Line Items in Accounting – What are they? And How Does it Work?

A financial statement typically enlists different kinds of records. Some of these records are for different income indices while others are for expenses.

Many of these items in a financial statement represent a category, that is, a group of related records. The items under each category are recorded under them with each category starting on a fresh line.

This arrangement helps give clarity of information on a financial statement. At a glance, you can see the position of an item and where it belongs.

What is a Line Item?

A-Line Item in Accounting is a record that represents a category of incomes and expenses under one head.

By IAS standard, a line item has its weight and should be recorded on a separate line. Incomes and expenses under each category can then be itemized under the line item.

For example, Sales expenses is a list item in a financial report. All expenses under the sales expenses are recorded under that category. Administrative expenses are another different category and must come on a new line.

Examples of line items enlisted in an Income Statement are:

  • Cost of Sales
  • Administrative expenses
  • Sales Expenses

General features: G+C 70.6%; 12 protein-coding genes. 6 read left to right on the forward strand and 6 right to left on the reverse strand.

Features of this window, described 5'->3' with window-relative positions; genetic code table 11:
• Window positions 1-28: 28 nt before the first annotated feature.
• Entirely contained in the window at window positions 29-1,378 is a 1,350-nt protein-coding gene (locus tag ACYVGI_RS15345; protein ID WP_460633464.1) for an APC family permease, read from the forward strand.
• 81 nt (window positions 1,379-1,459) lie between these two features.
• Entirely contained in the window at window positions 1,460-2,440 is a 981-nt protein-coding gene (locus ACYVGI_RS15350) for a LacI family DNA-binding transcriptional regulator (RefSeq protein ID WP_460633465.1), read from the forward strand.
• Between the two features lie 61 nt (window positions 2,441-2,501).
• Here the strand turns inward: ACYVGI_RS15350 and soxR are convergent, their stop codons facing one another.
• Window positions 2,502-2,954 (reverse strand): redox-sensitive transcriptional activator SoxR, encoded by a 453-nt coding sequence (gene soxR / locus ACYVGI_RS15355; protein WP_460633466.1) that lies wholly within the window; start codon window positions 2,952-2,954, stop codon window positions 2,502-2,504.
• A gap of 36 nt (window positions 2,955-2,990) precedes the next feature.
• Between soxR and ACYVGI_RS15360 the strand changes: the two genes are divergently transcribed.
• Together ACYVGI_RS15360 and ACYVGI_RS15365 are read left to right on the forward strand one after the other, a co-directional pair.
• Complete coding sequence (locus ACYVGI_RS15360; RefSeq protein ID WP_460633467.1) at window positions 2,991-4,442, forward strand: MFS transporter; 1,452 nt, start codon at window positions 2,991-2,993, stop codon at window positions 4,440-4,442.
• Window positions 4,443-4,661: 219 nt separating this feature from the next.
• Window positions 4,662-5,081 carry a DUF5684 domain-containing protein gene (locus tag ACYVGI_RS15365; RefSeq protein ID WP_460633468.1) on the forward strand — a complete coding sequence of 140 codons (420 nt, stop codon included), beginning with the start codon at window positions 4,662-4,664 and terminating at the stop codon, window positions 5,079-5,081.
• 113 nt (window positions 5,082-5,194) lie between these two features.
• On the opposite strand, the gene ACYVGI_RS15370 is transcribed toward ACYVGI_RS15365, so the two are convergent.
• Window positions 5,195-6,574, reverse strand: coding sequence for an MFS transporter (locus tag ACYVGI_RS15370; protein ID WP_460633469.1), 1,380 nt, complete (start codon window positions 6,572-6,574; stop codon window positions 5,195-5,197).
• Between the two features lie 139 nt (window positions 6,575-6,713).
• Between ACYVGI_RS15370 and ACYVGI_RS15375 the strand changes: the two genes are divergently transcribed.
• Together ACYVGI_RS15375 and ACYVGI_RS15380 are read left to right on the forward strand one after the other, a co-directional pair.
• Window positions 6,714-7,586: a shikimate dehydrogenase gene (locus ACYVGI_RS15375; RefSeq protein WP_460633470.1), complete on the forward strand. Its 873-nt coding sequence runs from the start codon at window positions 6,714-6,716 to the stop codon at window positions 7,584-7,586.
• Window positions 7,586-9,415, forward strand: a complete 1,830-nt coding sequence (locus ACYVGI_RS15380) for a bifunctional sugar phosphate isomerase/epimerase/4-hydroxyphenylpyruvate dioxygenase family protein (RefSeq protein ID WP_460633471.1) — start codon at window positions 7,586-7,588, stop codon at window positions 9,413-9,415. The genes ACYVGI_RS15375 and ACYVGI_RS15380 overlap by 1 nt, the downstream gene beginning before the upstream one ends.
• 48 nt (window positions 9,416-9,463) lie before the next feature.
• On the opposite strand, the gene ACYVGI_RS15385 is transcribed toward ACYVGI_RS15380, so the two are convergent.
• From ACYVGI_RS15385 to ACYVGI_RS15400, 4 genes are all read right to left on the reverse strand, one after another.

• Cost of Goods Sold
  • Interest Expenses
  • Tax expenses

Grouping your incomes and expenses in a line item system affords you a clearer view of the records. A very important line item are in Line Item Budgeting.

Line Item Budget

Line Item Budgeting is the simplest budget model for building budgets. It is mostly used by small businesses whose records are still not plenty and complicated.

The essence of a business budget is to compare income and expenses to ensure appropriate allocation of resources and maximize profits.

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To be able to properly forecast a company budget, you will need to analyze the company’s historical data. The financial statements over past years provide useful information about past trends in income and expenses.

With these patterns and trends, you can predict future possible income and expenses rates and make inferences from there.

Let’s consider a simple example. SaltyBite Restaurant records four basic line items in their annual financial statement: Revenue, Gross Profit, Sales Expenses, and Tax. They want to forecast their annual Net Income based on their previous records.

The restaurant recorded in her previous year’s financial statement a total Revenue of $6,000 and a Gross Profit of $4,000. After deducting a total of $1200 as sales expenses and $500 as tax, they reported a Net Income of $2,300.

With these numbers, they want to prepare their budget for the next year. So they forecast a total Revenue of $8,000 and a Gross Profit of $6,500.

Their expected sales expenses total $1400 and tax estimated at $600. So, the expected Net Income for the year will be $4,500.

Bottom Line

A company’s financial statements capture a whole lot of different kinds of incomes and expenditures and look complicated at first glance.

Grouping these records into categories enlisting related incomes and expenditures helps reduce ambiguity and makes the report easier to decipher.